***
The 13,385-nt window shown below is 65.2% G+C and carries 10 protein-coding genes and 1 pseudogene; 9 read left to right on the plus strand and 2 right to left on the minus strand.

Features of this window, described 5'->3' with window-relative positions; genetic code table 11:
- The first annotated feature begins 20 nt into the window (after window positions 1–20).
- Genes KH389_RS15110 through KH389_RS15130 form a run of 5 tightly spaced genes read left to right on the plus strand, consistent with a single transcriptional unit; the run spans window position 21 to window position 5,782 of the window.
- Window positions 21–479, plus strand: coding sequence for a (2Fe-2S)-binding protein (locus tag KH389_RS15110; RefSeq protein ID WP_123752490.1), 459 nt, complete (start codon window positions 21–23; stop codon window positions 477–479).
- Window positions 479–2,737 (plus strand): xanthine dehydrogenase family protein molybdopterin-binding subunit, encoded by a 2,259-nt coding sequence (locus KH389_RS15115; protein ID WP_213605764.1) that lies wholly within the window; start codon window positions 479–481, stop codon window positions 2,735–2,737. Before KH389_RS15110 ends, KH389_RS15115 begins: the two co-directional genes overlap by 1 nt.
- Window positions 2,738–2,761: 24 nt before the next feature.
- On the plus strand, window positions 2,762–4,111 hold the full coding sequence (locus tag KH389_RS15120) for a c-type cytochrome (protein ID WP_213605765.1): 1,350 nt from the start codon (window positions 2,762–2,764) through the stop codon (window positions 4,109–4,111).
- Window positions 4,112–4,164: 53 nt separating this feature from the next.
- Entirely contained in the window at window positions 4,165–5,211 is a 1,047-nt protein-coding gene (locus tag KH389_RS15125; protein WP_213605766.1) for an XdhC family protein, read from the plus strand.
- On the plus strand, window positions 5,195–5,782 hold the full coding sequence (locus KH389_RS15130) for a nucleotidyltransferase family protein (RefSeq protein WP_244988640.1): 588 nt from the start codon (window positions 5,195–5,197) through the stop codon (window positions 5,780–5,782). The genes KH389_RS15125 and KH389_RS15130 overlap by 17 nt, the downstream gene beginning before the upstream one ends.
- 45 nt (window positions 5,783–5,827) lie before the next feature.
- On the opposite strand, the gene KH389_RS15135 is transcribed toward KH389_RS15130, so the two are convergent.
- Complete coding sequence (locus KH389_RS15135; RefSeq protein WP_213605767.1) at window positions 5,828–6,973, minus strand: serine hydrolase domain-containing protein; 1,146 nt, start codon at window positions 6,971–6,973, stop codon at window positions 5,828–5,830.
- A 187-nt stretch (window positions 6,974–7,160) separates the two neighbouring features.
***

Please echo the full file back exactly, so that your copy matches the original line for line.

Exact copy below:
The 13,385-nt window shown below is 65.2% G+C and carries 10 protein-coding genes and 1 pseudogene; 9 read left to right on the plus strand and 2 right to left on the minus strand.

Features of this window, described 5'->3' with window-relative positions; genetic code table 11:
- The first annotated feature begins 20 nt into the window (after window positions 1–20).
- Genes KH389_RS15110 through KH389_RS15130 form a run of 5 tightly spaced genes read left to right on the plus strand, consistent with a single transcriptional unit; the run spans window position 21 to window position 5,782 of the window.
- Window positions 21–479, plus strand: coding sequence for a (2Fe-2S)-binding protein (locus tag KH389_RS15110; RefSeq protein ID WP_123752490.1), 459 nt, complete (start codon window positions 21–23; stop codon window positions 477–479).
- Window positions 479–2,737 (plus strand): xanthine dehydrogenase family protein molybdopterin-binding subunit, encoded by a 2,259-nt coding sequence (locus KH389_RS15115; protein ID WP_213605764.1) that lies wholly within the window; start codon window positions 479–481, stop codon window positions 2,735–2,737. Before KH389_RS15110 ends, KH389_RS15115 begins: the two co-directional genes overlap by 1 nt.
- Window positions 2,738–2,761: 24 nt before the next feature.
- On the plus strand, window positions 2,762–4,111 hold the full coding sequence (locus tag KH389_RS15120) for a c-type cytochrome (protein ID WP_213605765.1): 1,350 nt from the start codon (window positions 2,762–2,764) through the stop codon (window positions 4,109–4,111).
- Window positions 4,112–4,164: 53 nt separating this feature from the next.
- Entirely contained in the window at window positions 4,165–5,211 is a 1,047-nt protein-coding gene (locus tag KH389_RS15125; protein WP_213605766.1) for an XdhC family protein, read from the plus strand.
- On the plus strand, window positions 5,195–5,782 hold the full coding sequence (locus KH389_RS15130) for a nucleotidyltransferase family protein (RefSeq protein WP_244988640.1): 588 nt from the start codon (window positions 5,195–5,197) through the stop codon (window positions 5,780–5,782). The genes KH389_RS15125 and KH389_RS15130 overlap by 17 nt, the downstream gene beginning before the upstream one ends.
- 45 nt (window positions 5,783–5,827) lie before the next feature.
- On the opposite strand, the gene KH389_RS15135 is transcribed toward KH389_RS15130, so the two are convergent.
- Complete coding sequence (locus KH389_RS15135; RefSeq protein WP_213605767.1) at window positions 5,828–6,973, minus strand: serine hydrolase domain-containing protein; 1,146 nt, start codon at window positions 6,971–6,973, stop codon at window positions 5,828–5,830.
- A 187-nt stretch (window positions 6,974–7,160) separates the two neighbouring features.